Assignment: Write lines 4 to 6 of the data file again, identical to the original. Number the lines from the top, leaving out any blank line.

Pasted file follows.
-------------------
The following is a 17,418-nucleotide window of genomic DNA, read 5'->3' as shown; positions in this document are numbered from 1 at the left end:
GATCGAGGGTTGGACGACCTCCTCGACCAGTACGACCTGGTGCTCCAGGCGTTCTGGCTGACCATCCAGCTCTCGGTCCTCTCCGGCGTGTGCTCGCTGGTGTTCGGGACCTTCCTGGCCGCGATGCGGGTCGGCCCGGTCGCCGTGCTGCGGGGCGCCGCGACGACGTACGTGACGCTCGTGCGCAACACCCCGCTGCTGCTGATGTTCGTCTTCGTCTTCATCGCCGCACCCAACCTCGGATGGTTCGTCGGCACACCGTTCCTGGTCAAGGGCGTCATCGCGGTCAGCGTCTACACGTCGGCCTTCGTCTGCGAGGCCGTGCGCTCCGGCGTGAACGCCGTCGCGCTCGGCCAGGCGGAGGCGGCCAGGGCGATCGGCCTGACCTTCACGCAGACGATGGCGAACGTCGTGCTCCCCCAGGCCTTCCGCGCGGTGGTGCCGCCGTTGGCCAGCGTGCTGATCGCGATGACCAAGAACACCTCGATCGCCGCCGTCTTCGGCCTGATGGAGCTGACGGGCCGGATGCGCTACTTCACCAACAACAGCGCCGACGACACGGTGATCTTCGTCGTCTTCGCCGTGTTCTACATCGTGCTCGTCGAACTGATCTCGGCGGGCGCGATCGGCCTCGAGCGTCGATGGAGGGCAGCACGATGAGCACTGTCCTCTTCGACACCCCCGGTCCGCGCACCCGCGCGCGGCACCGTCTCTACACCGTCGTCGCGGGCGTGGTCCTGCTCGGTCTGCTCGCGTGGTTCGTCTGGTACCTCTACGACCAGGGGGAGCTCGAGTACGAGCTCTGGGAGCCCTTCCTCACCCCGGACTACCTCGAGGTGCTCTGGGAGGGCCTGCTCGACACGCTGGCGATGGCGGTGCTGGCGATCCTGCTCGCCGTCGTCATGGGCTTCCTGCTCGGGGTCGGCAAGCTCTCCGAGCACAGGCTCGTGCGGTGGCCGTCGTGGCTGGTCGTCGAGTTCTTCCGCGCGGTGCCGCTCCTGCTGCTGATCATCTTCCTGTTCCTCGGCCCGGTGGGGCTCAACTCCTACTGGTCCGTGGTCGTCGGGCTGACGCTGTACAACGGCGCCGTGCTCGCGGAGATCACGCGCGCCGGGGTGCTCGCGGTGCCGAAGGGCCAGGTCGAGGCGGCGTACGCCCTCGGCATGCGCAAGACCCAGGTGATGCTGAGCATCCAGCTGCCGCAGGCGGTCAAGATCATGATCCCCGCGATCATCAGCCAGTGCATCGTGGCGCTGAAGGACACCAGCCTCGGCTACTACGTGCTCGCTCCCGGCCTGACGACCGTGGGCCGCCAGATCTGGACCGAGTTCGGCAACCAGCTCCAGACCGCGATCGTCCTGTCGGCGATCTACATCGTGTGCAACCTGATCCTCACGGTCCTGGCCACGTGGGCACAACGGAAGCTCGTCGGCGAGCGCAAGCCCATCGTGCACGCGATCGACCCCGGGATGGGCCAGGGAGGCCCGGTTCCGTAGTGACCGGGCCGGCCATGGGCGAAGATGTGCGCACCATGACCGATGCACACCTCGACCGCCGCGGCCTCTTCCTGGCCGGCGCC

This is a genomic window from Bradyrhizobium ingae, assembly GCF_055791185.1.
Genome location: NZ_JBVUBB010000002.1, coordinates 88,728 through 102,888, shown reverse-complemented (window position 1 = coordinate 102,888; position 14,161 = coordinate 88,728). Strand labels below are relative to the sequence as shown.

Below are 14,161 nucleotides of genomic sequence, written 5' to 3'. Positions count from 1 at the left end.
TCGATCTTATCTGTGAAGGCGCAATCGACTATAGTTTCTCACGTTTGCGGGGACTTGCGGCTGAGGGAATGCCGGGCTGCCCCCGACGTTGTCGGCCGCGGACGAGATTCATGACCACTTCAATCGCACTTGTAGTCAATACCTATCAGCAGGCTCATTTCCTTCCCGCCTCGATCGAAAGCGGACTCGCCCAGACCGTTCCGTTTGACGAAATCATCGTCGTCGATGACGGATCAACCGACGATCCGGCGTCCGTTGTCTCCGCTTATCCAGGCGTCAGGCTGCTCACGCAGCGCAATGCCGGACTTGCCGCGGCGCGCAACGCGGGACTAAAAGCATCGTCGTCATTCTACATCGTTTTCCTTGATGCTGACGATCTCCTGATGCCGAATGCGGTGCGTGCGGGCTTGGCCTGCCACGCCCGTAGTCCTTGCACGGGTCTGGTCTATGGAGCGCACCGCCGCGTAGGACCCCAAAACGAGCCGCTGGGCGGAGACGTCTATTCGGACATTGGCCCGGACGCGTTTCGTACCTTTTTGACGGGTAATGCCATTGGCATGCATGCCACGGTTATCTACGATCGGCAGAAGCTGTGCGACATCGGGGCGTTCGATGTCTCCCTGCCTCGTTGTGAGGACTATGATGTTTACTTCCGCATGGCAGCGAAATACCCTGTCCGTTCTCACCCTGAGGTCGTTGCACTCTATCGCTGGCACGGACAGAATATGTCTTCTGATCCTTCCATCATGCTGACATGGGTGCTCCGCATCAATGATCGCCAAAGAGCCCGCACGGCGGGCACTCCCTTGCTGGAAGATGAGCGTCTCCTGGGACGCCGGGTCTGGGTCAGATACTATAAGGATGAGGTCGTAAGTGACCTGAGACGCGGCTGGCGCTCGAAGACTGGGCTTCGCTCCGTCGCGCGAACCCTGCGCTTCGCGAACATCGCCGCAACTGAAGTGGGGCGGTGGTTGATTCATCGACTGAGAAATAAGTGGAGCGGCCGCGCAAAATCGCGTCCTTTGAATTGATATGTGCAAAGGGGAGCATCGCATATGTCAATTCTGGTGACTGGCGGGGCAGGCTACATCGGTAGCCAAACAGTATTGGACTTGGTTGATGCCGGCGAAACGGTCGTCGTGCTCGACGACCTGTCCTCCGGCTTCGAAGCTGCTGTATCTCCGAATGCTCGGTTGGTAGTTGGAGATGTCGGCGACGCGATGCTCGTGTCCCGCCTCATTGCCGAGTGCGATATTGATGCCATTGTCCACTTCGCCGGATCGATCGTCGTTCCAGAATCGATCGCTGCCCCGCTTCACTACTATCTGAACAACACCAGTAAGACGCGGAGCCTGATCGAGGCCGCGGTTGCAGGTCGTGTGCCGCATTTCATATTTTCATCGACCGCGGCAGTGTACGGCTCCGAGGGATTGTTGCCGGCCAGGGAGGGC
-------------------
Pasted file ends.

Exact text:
Genome location: NZ_JBVUBB010000002.1, coordinates 88,728 through 102,888, shown reverse-complemented (window position 1 = coordinate 102,888; position 14,161 = coordinate 88,728). Strand labels below are relative to the sequence as shown.

Below are 14,161 nucleotides of genomic sequence, written 5' to 3'. Positions count from 1 at the left end.
TCGATCTTATCTGTGAAGGCGCAATCGACTATAGTTTCTCACGTTTGCGGGGACTTGCGGCTGAGGGAATGCCGGGCTGCCCCCGACGTTGTCGGCCGCGGACGAGATTCATGACCACTTCAATCGCACTTGTAGTCAATACCTATCAGCAGGCTCATTTCCTTCCCGCCTCGATCGAAAGCGGACTCGCCCAGACCGTTCCGTTTGACGAAATCATCGTCGTCGATGACGGATCAACCGACGATCCGGCGTCCGTTGTCTCCGCTTATCCAGGCGTCAGGCTGCTCACGCAGCGCAATGCCGGACTTGCCGCGGCGCGCAACGCGGGACTAAAAGCATCGTCGTCATTCTACATCGTTTTCCTTGATGCTGACGATCTCCTGATGCCGAATGCGGTGCGTGCGGGCTTGGCCTGCCACGCCCGTAGTCCTTGCACGGGTCTGGTCTATGGAGCGCACCGCCGCGTAGGACCCCAAAACGAGCCGCTGGGCGGAGACGTCTATTCGGACATTGGCCCGGACGCGTTTCGTACCTTTTTGACGGGTAATGCCATTGGCATGCATGCCACGGTTATCTACGATCGGCAGAAGCTGTGCGACATCGGGGCGTTCGATGTCTCCCTGCCTCGTTGTGAGGACTATGATGTTTACTTCCGCATGGCAGCGAAATACCCTGTCCGTTCTCACCCTGAGGTCGTTGCACTCTATCGCTGGCACGGACAGAATATGTCTTCTGATCCTTCCATCATGCTGACATGGGTGCTCCGCATCAATGATCGCCAAAGAGCCCGCACGGCGGGCACTCCCTTGCTGGAAGATGAGCGTCTCCTGGGACGCCGGGTCTGGGTCAGATACTATAAGGATGAGGTCGTAAGTGACCTGAGACGCGGCTGGCGCTCGAAGACTGGGCTTCGCTCCGTCGCGCGAACCCTGCGCTTCGCGAACATCGCCGCAACTGAAGTGGGGCGGTGGTTGATTCATCGACTGAGAAATAAGTGGAGCGGCCGCGCAAAATCGCGTCCTTTGAATTGATATGTGCAAAGGGGAGCATCGCATATGTCAATTCTGGTGACTGGCGGGGCAGGCTACATCGGTAGCCAAACAGTATTGGACTTGGTTGATGCCGGCGAAACGGTCGTCGTGCTCGACGACCTGTCCTCCGGCTTCGAAGCTGCTGTATCTCCGAATGCTCGGTTGGTAGTTGGAGATGTCGGCGACGCGATGCTCGTGTCCCGCCTCATTGCCGAGTGCGATATTGATGCCATTGTCCACTTCGCCGGATCGATCGTCGTTCCAGAATCGATCGCTGCCCCGCTTCACTACTATCTGAACAACACCAGTAAGACGCGGAGCCTGATCGAGGCCGCGGTTGCAGGTCGTGTGCCGCATTTCATATTTTCATCGACCGCGGCAGTGTACGGCTCCGAGGGATTGTTGCCGGCCAGGGAGGGC